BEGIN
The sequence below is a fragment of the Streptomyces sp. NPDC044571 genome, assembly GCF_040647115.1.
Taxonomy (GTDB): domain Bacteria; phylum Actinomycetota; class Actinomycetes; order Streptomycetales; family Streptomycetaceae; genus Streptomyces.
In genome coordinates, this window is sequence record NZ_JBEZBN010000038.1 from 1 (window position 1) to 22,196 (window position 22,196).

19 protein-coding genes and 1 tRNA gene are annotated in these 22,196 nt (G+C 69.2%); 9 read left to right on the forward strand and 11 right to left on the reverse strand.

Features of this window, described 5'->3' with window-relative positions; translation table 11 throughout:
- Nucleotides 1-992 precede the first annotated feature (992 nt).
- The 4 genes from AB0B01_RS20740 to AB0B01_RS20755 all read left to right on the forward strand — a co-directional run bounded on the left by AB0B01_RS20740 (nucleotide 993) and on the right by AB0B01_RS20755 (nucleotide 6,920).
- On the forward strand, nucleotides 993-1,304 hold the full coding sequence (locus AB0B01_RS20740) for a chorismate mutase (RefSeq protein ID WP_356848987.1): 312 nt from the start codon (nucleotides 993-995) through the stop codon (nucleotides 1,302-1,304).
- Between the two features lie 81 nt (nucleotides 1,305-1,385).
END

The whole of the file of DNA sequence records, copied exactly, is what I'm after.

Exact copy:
The sequence below is a fragment of the Streptomyces sp. NPDC044571 genome, assembly GCF_040647115.1.
Taxonomy (GTDB): domain Bacteria; phylum Actinomycetota; class Actinomycetes; order Streptomycetales; family Streptomycetaceae; genus Streptomyces.
In genome coordinates, this window is sequence record NZ_JBEZBN010000038.1 from 1 (window position 1) to 22,196 (window position 22,196).

19 protein-coding genes and 1 tRNA gene are annotated in these 22,196 nt (G+C 69.2%); 9 read left to right on the forward strand and 11 right to left on the reverse strand.

Features of this window, described 5'->3' with window-relative positions; translation table 11 throughout:
- Nucleotides 1-992 precede the first annotated feature (992 nt).
- The 4 genes from AB0B01_RS20740 to AB0B01_RS20755 all read left to right on the forward strand — a co-directional run bounded on the left by AB0B01_RS20740 (nucleotide 993) and on the right by AB0B01_RS20755 (nucleotide 6,920).
- On the forward strand, nucleotides 993-1,304 hold the full coding sequence (locus AB0B01_RS20740) for a chorismate mutase (RefSeq protein ID WP_356848987.1): 312 nt from the start codon (nucleotides 993-995) through the stop codon (nucleotides 1,302-1,304).
- Between the two features lie 81 nt (nucleotides 1,305-1,385).